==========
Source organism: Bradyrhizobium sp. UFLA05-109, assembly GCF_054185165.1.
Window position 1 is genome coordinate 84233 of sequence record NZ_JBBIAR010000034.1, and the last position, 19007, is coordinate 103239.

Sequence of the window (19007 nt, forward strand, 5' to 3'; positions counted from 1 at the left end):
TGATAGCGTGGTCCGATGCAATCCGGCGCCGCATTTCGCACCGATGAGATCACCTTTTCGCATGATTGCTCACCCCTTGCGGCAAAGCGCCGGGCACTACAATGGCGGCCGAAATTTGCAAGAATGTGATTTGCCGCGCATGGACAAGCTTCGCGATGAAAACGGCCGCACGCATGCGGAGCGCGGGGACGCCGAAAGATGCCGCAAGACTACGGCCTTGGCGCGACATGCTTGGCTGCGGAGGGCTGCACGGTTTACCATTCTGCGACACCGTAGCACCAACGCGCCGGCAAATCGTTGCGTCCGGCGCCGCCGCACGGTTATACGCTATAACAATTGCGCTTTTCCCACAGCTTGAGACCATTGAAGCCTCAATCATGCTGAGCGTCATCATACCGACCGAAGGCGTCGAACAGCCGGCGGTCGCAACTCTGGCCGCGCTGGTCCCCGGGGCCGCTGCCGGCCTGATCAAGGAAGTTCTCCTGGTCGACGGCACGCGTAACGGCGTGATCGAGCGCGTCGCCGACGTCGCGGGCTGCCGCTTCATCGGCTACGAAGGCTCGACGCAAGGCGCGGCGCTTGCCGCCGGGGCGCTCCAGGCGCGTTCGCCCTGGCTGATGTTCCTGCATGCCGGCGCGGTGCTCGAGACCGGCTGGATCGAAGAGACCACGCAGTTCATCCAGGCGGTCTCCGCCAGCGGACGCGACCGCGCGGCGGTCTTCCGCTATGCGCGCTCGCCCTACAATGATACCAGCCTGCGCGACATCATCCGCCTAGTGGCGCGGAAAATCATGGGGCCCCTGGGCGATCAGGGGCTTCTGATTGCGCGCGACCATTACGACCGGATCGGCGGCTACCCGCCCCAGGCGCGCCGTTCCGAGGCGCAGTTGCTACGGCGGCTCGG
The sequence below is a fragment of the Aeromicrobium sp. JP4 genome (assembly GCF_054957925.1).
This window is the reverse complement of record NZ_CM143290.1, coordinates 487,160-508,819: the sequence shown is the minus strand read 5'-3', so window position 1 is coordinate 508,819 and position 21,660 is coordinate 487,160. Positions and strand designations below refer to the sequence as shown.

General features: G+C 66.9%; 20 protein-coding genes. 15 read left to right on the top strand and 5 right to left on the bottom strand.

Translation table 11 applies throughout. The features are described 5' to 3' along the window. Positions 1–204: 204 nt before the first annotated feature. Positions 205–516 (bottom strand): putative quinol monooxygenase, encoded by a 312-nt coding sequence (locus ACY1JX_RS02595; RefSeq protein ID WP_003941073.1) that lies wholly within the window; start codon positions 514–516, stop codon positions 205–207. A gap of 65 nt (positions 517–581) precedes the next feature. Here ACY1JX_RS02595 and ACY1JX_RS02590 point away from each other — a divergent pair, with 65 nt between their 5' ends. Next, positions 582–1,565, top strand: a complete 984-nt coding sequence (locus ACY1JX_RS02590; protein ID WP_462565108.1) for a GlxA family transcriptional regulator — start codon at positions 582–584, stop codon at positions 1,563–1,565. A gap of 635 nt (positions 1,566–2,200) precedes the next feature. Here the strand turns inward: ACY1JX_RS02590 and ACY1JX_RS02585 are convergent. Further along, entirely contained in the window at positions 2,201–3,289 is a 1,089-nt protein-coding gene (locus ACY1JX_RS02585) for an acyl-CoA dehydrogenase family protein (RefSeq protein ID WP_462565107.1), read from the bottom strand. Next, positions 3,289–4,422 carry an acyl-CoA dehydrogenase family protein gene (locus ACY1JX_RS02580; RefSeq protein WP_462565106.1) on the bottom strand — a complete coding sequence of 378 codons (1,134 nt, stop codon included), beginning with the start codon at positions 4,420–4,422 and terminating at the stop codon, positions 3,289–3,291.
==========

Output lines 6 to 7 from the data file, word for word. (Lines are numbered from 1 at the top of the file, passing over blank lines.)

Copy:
This window is the reverse complement of record NZ_CM143290.1, coordinates 487,160-508,819: the sequence shown is the minus strand read 5'-3', so window position 1 is coordinate 508,819 and position 21,660 is coordinate 487,160. Positions and strand designations below refer to the sequence as shown.

General features: G+C 66.9%; 20 protein-coding genes. 15 read left to right on the top strand and 5 right to left on the bottom strand.